Pet House Direct Huge Sale - Up to 50% off!

How big should my dog house be?

dog sizing

We have done a lot of research into sizing dog houses and there are a lot of ideas out there. In fact we have found 14 different sets of rules or mathematical formulae for dog house size, and none of them completely agree! So this is clearly not an exact science, and we suggest that you don't take any of them too literally. Instead we have tried to condense all their advice into some general rules that will help you decide which house to buy.

The one thing that most people agree on is that your dog kennel should be big enough for your dog to stand up, turn around and lie down. Dogs are naturally drawn to burrows and caves, so they won't mind dipping their heads to get in and out.

The other general rule is that the house should be large enough to be comfortable, but that dogs prefer them to be snug. Especially if you live somewhere that gets cold in winter, keeping the house on the small side will let your dog feel secure and help them to retain body heat. If you live somewhere warm then something a bit more spacious might be more comfortable and will help with ventilation, although dogs still like to feel enclosed.

If you put together all the different theories, general advice is that the kennel should be between 1 - 1.5 times the length of your dog. Measure this from his nose to the end of his body, not including the tail.

The kennel should be at least 5-10cm taller than your dog, and can go up to about 1.5 times your dog's height. This is the height from the ground to the top of his head while standing.

This is perhaps the least critical, which may be why there is the least agreement. Some people say the width of the house should be at least the length of your dog; others think 1-1.5 times the length of your dog; others say it should be narrower - about 2/3 the length of your dog. Probably a good rule of thumb is to keep to your dogs length plus or minus 30%. A little wider would be OK, but don't go any narrower.

Your dog will be happy to crouch going in and out of his kennel, so the door just needs to be at least 70% of your dogs height at the shoulder. You are unlikely to find a dog house that fits your dog but where the door is too small.

All these rules need to be taken with a pinch of salt! At the end of the day all dogs are different shapes and sizes, and unless you are building a custom kennel you need to find the best fit you can. Your Basset Hound might be half the height of your Doberman but could be the same length, in which case you would probably need to get them the same kennel. And a small German Shepherd in the Blue Mountains might want a much smaller kennel than a large German Shepherd in Darwin. So use your common sense and adapt any advice you read to fit your dog.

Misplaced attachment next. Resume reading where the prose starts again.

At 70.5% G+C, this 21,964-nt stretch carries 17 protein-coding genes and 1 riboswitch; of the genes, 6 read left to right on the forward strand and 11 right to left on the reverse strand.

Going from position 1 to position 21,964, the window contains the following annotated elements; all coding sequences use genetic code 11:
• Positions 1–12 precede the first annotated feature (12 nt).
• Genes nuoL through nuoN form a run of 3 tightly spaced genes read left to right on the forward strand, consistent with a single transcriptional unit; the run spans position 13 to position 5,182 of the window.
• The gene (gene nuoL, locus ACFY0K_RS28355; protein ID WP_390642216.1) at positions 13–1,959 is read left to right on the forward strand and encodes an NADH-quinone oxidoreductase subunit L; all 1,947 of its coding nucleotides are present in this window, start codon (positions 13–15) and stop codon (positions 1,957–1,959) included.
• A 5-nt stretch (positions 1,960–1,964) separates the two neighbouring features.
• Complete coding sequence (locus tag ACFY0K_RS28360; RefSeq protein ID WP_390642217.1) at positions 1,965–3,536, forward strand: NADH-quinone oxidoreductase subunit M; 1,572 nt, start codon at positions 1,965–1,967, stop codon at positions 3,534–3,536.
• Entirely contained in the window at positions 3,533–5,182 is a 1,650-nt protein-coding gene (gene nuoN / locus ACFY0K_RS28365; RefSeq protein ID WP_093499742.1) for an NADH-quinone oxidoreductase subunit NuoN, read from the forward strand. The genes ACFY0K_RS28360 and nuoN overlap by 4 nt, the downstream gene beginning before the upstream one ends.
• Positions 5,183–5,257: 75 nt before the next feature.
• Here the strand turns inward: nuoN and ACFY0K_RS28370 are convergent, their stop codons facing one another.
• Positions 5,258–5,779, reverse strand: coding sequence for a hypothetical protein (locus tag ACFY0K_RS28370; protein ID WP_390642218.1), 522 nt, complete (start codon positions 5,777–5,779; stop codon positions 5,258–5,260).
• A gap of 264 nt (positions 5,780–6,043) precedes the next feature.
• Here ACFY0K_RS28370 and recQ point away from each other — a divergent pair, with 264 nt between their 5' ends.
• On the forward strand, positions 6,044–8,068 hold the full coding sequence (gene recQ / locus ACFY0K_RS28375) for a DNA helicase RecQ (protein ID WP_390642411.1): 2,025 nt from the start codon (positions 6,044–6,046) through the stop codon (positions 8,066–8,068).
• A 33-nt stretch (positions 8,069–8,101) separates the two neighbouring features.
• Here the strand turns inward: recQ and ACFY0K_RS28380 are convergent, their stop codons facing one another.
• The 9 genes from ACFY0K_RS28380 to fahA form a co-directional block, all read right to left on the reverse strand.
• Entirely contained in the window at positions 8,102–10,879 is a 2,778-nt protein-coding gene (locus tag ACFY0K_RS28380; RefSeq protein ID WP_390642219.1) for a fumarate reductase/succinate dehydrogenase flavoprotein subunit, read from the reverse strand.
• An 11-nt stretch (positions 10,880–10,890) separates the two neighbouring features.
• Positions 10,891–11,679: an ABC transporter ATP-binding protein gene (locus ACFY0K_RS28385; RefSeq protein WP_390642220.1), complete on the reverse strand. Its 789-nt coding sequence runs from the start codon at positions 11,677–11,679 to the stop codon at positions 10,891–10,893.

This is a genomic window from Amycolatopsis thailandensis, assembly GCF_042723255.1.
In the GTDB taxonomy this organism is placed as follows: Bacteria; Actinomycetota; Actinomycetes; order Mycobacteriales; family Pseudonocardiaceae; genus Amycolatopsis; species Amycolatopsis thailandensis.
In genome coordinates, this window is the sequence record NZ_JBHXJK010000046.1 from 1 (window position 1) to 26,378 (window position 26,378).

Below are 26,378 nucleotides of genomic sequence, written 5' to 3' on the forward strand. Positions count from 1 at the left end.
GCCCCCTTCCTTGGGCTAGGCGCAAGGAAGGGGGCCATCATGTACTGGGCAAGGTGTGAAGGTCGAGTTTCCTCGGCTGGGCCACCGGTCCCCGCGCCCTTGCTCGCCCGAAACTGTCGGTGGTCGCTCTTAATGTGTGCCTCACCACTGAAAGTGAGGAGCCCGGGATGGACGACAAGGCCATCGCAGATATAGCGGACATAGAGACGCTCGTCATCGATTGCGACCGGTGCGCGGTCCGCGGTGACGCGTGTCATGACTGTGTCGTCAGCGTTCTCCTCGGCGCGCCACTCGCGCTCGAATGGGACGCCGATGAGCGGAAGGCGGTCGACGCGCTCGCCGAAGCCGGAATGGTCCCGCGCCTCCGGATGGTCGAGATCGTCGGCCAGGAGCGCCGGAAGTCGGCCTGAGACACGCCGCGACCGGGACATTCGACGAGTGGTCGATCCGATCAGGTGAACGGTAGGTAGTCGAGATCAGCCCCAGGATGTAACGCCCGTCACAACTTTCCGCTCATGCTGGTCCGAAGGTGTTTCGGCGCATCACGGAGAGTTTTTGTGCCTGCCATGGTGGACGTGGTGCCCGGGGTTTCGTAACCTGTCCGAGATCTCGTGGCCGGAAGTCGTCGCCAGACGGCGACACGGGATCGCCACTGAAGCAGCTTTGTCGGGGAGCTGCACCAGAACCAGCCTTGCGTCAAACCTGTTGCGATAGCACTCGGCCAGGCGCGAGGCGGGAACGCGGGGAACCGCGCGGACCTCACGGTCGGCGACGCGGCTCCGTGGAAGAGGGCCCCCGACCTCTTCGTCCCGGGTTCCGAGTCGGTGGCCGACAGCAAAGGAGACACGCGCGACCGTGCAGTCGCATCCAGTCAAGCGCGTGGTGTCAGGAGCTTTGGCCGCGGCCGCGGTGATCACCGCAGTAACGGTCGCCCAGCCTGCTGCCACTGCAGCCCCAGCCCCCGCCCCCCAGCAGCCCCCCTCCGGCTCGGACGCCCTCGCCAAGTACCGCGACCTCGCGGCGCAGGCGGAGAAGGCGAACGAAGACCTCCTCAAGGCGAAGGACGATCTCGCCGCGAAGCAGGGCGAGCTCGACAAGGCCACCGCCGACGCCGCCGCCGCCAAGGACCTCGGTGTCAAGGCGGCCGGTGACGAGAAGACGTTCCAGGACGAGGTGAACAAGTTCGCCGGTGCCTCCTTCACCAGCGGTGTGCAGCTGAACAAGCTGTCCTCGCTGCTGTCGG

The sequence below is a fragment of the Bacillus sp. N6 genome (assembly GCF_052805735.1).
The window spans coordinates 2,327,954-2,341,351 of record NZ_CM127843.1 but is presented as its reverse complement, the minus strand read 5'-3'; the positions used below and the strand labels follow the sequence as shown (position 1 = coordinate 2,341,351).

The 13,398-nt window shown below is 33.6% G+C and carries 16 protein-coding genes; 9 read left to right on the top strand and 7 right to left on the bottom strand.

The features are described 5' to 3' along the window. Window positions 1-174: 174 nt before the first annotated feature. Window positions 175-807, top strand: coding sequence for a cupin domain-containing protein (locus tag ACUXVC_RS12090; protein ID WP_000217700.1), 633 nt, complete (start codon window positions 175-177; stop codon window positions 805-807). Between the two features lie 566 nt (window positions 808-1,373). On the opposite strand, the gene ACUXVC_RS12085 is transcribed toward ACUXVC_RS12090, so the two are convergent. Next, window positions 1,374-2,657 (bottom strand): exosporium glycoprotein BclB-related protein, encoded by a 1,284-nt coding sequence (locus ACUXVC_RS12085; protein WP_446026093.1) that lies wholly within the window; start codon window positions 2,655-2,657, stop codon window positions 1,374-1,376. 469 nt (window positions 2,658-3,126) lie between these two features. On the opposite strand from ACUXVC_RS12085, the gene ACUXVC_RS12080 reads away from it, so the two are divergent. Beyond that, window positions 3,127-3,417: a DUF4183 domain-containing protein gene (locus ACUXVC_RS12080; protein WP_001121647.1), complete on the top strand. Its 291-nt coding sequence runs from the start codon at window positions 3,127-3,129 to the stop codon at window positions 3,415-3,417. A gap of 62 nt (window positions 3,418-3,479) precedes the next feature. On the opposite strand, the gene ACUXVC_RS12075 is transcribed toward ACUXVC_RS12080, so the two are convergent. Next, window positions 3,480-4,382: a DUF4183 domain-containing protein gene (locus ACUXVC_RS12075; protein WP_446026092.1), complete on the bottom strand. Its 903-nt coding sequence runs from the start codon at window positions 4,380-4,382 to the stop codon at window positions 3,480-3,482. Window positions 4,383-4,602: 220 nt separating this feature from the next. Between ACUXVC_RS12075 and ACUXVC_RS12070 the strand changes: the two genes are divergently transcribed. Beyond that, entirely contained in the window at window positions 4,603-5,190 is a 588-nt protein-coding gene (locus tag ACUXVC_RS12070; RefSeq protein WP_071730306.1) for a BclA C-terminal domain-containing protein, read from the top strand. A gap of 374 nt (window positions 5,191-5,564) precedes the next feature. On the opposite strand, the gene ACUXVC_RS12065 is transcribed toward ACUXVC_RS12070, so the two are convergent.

Our House Sizes

The following is a guide only - different types of dog houses are slightly different shapes and sizes. The A-frame wooden houses are generally a little shorter and taller than the flat roof ones for example. So please check the exact dimensions for the house you are wanting to purchase.

The difference between a small dog house and a medium dog house is very often only 10-20cm, and small dogs will generally be able to stay cosy and warm in a medium house, so we only stock small sizes in the plastic and soft crates where the extra portability is a big advantage. The small soft carriers are suited to dogs up to 45cm long and 40cm high; the small plastic houses for dogs up to 75cm long and 50cm high.

Dog lengths up to 85cm
Dog heights vary - up to 55-65cm for flat roofed houses and 70cm for A frame houses.

Dog lengths from 70-105cm (the plastic dog houses are slightly shorter - max length 90cm)
Dog heights from 45-70cm (again the plastic dog houses are slightly shorter - max height 60cm)

Dog lengths from 75-120cm (the A-frame houses are slightly shorter - max length 110cm)
Dog heights from 55-75cm (the A-frame houses are taller - up to 90cm max height)

Average Dog Sizes

Individual dogs vary a lot, so please do not use this calculator to determine how big your dog is. But if you want to get an idea of what you need, or how big your puppy might get, the following measurements are taken from breed averages.

It is important also that these measurements represent the dogs height at the shoulder, NOT the head height as is generally used for working out kennel sizes. As a very rough estimate for most breeds the head height will be around 25% taller than the shoulder height. Then, depending on the breed, the overall length will usually be a bit more than the head height. (Tall dogs like Boxers are more or less square; dogs like Cattle Dogs or Jack Russells will be about 10% longer than they are tall - this is probably the most common; hounds tend to be a little longer; and Dachshunds and Basset Hounds are about 30% longer than they are tall).

So if your dog's height at the shoulder is 40cm, its head height is probably 50cm and if it is an average shaped breed then its overall length is probably around 55cm.

Home   |    About us   |    Delivery / Collection   |    Terms & conditions